A new three-year collaboration between Swansea University in the UK and Indian firm Tata Steel will test new roofing solar cells that can be printed on steel used in building construction.
The technology, called "Active Buildings", aims to reduce the use of fossil fuels and the pressure on the country's national electricity grid. It is based on a new type of perovskite solar cell.
Traditional solar cells are made from expensive and energy-intensive materials, such as silicon. Perovskite is a cheaper, lighter and more efficient alternative to silicon-based panels. And they also emit less than half of CO2.
Solar cells and steel, a promising combination
"This technology will help us tackle the energy crisis and the climate crisis at the same time", says in a note Dave Worsley, Professor of Materials Science and Engineering at Swansea University.
For the researchers involved in this project, the future is not made of solar technologies added at a later time, but integrated directly into buildings. Specifically, these printable solar cells can be integrated into the fabric of homes, shops and offices, allowing them to generate the energy they need. In the massive extension of new processes and construction methods there is also the possibility of reducing costs.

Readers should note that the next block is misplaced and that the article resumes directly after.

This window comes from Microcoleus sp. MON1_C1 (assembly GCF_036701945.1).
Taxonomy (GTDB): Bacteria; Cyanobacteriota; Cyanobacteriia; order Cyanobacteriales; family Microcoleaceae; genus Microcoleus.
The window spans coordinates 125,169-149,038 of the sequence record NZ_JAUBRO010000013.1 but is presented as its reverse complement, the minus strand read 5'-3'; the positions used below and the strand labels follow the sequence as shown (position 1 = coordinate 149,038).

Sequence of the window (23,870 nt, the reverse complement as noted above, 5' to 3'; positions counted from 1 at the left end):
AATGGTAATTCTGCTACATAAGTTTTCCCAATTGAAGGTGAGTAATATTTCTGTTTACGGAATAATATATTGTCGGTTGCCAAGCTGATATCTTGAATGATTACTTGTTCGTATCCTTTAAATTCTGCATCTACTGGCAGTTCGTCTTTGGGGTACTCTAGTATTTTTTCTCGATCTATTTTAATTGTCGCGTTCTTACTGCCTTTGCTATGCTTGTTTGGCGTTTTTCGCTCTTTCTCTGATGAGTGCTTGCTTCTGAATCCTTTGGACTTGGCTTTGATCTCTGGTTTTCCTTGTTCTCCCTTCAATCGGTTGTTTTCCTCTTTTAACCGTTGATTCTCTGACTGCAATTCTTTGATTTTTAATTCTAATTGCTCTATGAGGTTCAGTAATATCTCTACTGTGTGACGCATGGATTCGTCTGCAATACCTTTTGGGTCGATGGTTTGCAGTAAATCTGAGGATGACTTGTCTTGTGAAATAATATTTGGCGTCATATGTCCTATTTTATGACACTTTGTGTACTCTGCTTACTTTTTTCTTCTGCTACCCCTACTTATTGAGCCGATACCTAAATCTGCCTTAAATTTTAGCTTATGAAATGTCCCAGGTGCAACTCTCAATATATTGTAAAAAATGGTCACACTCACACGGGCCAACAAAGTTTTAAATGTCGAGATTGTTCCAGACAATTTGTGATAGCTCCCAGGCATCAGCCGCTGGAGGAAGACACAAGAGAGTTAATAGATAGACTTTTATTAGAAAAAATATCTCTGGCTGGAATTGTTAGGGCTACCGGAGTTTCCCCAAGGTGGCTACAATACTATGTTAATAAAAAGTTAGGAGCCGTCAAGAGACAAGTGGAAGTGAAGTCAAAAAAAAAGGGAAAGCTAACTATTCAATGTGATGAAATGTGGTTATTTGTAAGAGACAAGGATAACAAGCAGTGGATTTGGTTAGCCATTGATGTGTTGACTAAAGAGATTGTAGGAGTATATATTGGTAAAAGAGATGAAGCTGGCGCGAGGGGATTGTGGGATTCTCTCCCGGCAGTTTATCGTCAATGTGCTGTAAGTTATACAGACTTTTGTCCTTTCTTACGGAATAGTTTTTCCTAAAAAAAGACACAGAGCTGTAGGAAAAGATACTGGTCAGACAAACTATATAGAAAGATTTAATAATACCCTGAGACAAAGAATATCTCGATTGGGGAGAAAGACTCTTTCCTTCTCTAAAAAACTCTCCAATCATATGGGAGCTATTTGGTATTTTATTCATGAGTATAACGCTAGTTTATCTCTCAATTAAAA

Active Buildings already has a small test rig (which has given excellent results) right in Swansea, the town in southwest Wales.
"We are excited about the possibilities offered by perovskite technology, especially in integration with building and construction solutions," he says. Sumitesh Das, director of research and development at Tata UK.
According to the Swansea scholars, one hour of sun on Earth is enough to meet the world's energy needs for a year. Place solar panels even alone on the roofs of airports o supermarkets it could generate enough energy to power millions of homes.
Integrate them directly intosteel roofing of buildings (and obviously providing storage systems) would probably transform the planet.